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Joe Tsai: Why buying the Nets —and not the Rockets— was an easy call

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In an interview with US Lacrosse Magazine, Joe Tsai said that while many aspects of owning the Nets excited him, the biggest appeal was the simple joy of the game.

And he admits he prefers New York over Houston!

“Here’s the thing: financially, it made sense. Business-wise, it’s very interesting,” Tsai, the Nets minority owner, told Paul Carcaterra in the interview which was published Tuesday, “But at the end of the day, there’s nothing better than having the joy of going to games. I love going to basketball games. My family loves it. My kids love it. It’s just great. Right now, we’re sitting here in Barclays Center, about to see a game.”

The price for that joy, of course, was steep. He purchased 49 percent of the Nets a year ago for more than a billion dollars and has an option to purchase control in 2021 (with one report suggesting transfer of control could be moved up.)

Tsai, in his first US interview since buying the team, also disclosed that he and his group looked at the Houston Rockets during the Nets discussions but he ultimately went with the Nets because of his love for New York.

“At the same time, the Nets were up for sale and back then, the owners of the Houston Rockets also put the team up for sale. We sort of thought about it but we decided to put the focus on the Nets because I just couldn’t imagine myself spending too much in Houston. No knock on Houston, but I love New York and owning a sports team, especially in a major league like the NBA, it’s like owning a nice apartment on Park Avenue. The value’s not going to go down!”

Tillman Fertita, the restaurateur, ultimately bought the Rockets for $2 million.

The interview was focused on Tsai’s interest in lacrosse. He played the game at Lawrenceville School in New Jersey and at Yale and owns the San Diego Seals of the National Lacrosse League. But the 55-year-old Taiwanese-Canadian businessman spoke at length about how he wound up as Mikhail Prokhorov’s partner in Brooklyn.

“I came into the ownership of sports teams in a serendipitous way,” said Tsai. “Two years ago when the Brooklyn Nets were for sale.

“We were contacted by the seller’s bankers (Allen & Co.). I really didn’t treat the opportunity too seriously at the beginning. We have a group of people in our family office and I said to them, ‘let’s sign the NDA (non disclosure agreement), get the materials. Let’s give it a look. see what we have.’”

Tsai said the big selling point was the manner in which the NBA distributes its revenues, both between owners and players and among the owners themselves. In addition to owning a team, Tsai would own 1/30th of the NBA.

“So, as we peeled through the materials, the more we kind of looked at it —this is really more specific to the NBA — the NBA is really interesting from a business standpoint.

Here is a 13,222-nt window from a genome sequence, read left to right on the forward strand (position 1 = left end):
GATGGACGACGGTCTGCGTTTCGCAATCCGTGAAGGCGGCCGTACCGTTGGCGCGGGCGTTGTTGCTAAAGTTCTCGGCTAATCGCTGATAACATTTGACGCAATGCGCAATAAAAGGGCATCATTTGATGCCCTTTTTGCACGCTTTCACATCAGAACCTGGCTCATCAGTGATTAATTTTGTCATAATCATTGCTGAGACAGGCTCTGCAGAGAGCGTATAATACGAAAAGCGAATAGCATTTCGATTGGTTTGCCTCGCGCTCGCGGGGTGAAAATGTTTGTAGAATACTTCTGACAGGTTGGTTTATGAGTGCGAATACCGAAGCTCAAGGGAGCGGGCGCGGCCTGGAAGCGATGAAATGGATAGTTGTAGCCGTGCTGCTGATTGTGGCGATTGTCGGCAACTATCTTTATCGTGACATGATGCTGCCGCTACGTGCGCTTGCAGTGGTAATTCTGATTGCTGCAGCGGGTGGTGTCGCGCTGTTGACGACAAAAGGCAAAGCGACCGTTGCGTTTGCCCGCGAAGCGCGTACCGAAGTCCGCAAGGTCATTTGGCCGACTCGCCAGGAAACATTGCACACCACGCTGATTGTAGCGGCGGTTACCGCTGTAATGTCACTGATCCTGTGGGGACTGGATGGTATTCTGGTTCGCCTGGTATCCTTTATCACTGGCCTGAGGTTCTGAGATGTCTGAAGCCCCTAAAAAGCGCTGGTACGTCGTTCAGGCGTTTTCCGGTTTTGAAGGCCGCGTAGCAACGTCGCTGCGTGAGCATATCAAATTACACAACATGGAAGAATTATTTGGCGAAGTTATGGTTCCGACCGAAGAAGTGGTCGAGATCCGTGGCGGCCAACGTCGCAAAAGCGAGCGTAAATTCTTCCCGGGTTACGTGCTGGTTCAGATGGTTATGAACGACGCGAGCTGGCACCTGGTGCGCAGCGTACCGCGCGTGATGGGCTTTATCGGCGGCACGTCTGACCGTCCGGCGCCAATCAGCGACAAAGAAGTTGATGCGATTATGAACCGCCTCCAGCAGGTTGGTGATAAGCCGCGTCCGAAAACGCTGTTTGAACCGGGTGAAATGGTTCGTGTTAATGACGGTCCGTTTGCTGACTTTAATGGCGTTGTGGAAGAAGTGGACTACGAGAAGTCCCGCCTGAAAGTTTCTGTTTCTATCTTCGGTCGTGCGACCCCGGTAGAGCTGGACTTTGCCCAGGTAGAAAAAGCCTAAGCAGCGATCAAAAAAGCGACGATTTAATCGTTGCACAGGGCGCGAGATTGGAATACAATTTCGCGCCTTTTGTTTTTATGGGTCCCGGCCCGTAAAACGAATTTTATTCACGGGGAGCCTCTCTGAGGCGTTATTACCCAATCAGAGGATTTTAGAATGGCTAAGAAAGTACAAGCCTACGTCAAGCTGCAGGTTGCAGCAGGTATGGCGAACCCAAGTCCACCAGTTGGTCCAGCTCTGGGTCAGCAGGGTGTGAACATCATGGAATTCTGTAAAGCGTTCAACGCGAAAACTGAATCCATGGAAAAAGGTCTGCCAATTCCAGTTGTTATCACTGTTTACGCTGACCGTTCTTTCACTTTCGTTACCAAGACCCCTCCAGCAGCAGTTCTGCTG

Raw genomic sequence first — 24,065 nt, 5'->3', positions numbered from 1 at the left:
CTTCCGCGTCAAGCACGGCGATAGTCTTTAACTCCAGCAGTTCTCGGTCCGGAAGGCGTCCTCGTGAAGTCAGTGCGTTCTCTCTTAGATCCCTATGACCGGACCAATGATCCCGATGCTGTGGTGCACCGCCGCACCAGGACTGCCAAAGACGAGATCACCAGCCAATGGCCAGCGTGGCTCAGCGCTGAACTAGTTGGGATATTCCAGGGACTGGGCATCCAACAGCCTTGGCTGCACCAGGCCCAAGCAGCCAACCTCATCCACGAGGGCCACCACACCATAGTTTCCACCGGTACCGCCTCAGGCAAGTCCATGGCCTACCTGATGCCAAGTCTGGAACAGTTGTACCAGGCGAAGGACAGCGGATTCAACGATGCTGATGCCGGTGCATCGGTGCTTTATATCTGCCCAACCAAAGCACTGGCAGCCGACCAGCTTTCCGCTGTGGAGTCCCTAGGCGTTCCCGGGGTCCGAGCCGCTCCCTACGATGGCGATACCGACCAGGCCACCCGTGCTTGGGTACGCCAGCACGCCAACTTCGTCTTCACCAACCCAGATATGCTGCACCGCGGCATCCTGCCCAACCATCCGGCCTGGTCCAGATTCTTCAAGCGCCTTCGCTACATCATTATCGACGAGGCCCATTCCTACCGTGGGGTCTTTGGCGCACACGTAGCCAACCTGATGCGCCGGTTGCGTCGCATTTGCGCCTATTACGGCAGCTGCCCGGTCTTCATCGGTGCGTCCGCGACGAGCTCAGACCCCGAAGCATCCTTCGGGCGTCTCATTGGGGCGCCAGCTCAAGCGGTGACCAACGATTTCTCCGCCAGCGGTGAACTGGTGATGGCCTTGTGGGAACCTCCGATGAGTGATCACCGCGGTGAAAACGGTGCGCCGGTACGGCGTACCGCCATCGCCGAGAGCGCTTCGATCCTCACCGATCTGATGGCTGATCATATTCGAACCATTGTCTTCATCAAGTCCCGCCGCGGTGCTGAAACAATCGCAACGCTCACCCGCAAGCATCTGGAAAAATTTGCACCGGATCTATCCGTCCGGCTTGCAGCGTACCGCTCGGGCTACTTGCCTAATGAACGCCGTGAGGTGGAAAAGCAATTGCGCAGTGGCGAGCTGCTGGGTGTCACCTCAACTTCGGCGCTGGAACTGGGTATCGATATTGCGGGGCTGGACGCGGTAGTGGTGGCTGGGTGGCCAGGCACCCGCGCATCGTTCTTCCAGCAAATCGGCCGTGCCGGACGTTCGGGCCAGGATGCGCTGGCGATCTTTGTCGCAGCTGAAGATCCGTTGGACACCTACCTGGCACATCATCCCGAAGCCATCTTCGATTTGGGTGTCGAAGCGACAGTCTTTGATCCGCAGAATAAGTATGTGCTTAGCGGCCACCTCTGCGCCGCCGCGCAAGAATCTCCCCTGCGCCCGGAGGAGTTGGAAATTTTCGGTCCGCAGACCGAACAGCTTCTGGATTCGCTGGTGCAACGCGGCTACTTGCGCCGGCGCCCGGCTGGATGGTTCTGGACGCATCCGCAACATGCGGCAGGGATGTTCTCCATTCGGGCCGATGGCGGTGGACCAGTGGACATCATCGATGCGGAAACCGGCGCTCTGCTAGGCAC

“You have a very good system to share the economics between the owners and the players. The players are very, very important. In any sport, without the talent, the players, you’re not going to have a good team and you’re not going to have fans. So they’re very very important. So in the NBA, there’s a very fair share of the economics between the players and the owners. That’s one thing.

“The other thing is among the owners, there’s a very good system for sharing the economics at league level. So, for example, the TV broadcast revenues nationally are shared equally 30 teams. So in a way its kind of a socialist system,” he joked.

It isn’t that way in every pro sport, Tsai argued.

“I was comparing that to European soccer. If you buy a team in the English Premier League, for example, the top few teams that are always winning, they’ll just get better and better because they get more of the economics. They can afford to pay the players.”

Tsai, who’s co-founder and executive vice-chairman of Chinese e-commerce giant Alibaba, added he sees the NBA’s global reach growing and not just in China. He specifically mentioned the Philippines, Indonesia and Mexico as markets where there’s growth potential.

“From a business standpoint, it made a lot of sense. Then, I was looking at the upside. The NBA and basketball is a very, very big sport globally. Everywhere, people love the NBA, especially in China. I was seeing how the people loved the sport in China. Also, in South East Asia, in the Philippines, they love basketball. Indonesia. Even Mexico. That’s going to be a big market. So there’s a lot of international expansion opportunities. So it all made sense.”

In talking about his personal sports history, Tsai noted he played lacrosse and football at Lawrenceville as well as lacrosse at Yale (last year’s NCAA champion.) There’s even some archival video.

When Carcaterra asked whether Tsai who has residences in LaJolla, California, and Hong Kong, gets a chance to watch his alma mater, Tsai responded, “I watch every game.”